Interview — Rinki Bhattacharya & Maithili Rao

Rinki Bhattacharya and Maithili Rao in conversation with Amborish Roychoudhury

Motherhood, a Love Story: Rinki Bhattacharya and Maithili Rao in conversation with Amborish Roychoudhury on their delightfully complex anthology on mothers & motherhood. The pic above is from the official book launch.

Author-filmmaker Rinki Bhattacharya and film critic Maithili Rao came together to create a book on mothers and motherhood. It is called The Oldest Love Story, and it contains essays from voices as diverse as Shabana Azmi, Kamala Das, Saeed Mirza, Deepa Gahlot, Sudha Arora, Nabaneeta Dev Sen and a host of other luminaries. The book brings together a refreshingly complex set of perspectives on the idea of motherhood. Including some that ought to shake up established notions.

Rinki Bhattacharya comes from cinema royalty, being veteran director Bimal Roy’s progeny. She is also a documentary filmmaker, journalist and author. Maithili’s book Smita Patil: A Brief Incandescence has attained a cult following of its own. She is also an esteemed journalist and critic. They took out time to talk to me about their book, which has garnered generous praise in literary circles and among readers.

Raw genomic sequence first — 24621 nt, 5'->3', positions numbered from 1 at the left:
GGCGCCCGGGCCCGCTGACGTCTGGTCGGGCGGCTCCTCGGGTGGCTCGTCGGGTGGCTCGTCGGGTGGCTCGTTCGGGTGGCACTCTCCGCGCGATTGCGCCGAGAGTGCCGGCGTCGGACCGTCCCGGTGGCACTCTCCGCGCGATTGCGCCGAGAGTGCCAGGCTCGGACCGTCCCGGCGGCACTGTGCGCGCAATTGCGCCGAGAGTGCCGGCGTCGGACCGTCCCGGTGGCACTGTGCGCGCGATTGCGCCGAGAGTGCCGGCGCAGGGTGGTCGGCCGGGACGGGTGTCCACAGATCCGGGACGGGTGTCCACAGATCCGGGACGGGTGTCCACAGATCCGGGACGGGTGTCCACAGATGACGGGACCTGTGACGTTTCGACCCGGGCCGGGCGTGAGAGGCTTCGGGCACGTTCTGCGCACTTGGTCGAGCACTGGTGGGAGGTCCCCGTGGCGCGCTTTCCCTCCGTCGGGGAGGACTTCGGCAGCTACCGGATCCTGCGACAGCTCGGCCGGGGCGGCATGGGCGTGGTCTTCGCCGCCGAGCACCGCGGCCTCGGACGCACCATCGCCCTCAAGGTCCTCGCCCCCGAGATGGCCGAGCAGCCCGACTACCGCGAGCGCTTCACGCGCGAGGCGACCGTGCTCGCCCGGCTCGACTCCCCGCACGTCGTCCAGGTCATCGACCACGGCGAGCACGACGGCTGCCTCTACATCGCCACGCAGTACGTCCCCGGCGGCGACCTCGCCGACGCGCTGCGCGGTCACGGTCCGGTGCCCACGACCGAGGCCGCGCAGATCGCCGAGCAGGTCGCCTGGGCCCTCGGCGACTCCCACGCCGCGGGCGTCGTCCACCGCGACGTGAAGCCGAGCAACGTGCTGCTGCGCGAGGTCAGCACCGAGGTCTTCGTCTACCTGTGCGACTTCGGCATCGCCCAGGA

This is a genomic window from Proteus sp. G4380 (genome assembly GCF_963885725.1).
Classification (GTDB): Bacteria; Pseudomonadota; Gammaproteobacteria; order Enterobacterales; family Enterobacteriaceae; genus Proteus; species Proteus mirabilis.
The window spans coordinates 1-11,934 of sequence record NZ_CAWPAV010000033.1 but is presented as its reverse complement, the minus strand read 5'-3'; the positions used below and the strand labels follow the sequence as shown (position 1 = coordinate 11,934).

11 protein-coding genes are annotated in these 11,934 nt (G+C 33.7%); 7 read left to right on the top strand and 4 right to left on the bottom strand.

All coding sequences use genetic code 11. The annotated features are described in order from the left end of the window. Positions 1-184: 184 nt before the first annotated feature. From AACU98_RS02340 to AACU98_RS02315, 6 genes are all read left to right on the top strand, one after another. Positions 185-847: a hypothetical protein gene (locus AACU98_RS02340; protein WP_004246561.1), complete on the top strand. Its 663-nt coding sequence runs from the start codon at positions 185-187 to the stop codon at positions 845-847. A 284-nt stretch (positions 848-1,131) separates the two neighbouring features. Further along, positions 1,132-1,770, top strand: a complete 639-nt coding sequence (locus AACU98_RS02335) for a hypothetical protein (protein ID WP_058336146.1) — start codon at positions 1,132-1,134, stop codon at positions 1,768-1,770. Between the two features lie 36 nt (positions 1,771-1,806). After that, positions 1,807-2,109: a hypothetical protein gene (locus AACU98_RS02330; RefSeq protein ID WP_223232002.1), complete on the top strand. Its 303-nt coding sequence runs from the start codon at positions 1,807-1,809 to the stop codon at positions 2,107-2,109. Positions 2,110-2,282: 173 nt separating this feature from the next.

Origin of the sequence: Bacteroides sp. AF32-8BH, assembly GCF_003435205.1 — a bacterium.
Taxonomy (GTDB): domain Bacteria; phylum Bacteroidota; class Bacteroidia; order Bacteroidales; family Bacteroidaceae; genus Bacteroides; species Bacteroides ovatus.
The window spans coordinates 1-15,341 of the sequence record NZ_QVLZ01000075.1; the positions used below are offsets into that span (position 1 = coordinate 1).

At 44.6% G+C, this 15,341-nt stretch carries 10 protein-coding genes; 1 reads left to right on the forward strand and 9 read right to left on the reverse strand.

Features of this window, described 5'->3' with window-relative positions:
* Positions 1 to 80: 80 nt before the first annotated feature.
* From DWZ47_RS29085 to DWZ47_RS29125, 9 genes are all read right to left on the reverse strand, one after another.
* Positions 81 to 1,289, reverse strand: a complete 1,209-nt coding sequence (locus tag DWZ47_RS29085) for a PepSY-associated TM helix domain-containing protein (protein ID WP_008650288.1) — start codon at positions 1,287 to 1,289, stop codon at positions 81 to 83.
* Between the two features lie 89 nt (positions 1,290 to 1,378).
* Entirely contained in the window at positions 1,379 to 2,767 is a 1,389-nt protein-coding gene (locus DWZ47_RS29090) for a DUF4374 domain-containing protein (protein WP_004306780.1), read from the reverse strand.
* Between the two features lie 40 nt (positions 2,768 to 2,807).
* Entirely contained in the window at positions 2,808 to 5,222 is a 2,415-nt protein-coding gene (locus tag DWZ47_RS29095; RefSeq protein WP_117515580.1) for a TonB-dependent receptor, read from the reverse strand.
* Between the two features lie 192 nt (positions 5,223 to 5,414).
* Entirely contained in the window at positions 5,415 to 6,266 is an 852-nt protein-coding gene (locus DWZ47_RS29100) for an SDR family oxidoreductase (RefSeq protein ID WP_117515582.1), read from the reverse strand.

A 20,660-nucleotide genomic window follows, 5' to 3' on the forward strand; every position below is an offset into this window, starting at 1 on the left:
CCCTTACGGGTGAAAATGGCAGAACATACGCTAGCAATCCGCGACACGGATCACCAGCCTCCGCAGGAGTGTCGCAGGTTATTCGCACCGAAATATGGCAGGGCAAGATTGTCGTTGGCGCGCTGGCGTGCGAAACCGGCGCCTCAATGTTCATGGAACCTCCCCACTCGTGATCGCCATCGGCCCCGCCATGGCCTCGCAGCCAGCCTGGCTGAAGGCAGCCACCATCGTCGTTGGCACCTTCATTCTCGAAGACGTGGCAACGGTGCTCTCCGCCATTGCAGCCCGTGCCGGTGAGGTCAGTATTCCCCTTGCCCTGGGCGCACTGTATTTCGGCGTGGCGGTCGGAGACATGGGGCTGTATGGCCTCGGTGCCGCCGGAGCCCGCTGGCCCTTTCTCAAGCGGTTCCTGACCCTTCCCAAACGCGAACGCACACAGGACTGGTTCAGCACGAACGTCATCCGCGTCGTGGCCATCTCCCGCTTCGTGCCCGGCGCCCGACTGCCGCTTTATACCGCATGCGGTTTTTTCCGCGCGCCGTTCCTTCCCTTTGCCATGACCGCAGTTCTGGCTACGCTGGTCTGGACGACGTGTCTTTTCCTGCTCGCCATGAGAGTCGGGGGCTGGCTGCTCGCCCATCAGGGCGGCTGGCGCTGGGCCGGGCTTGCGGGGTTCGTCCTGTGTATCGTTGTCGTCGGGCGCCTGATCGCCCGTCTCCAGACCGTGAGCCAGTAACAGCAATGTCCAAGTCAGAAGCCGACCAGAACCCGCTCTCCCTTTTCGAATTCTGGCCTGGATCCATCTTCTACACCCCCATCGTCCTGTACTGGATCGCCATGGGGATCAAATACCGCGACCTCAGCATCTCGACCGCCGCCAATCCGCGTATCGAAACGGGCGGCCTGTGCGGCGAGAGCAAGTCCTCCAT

Amborish: Some of the stories were so heartrending and moving, I took my time going through them. How was this book conceived?

Rinki: I had already done a book called “Janani: Mothers, Daughters, Motherhood”. That was sometime around 2003 or 2004, and it was one of the season’s bestsellers. Maithili will tell you that I had gone with that book to Mysore…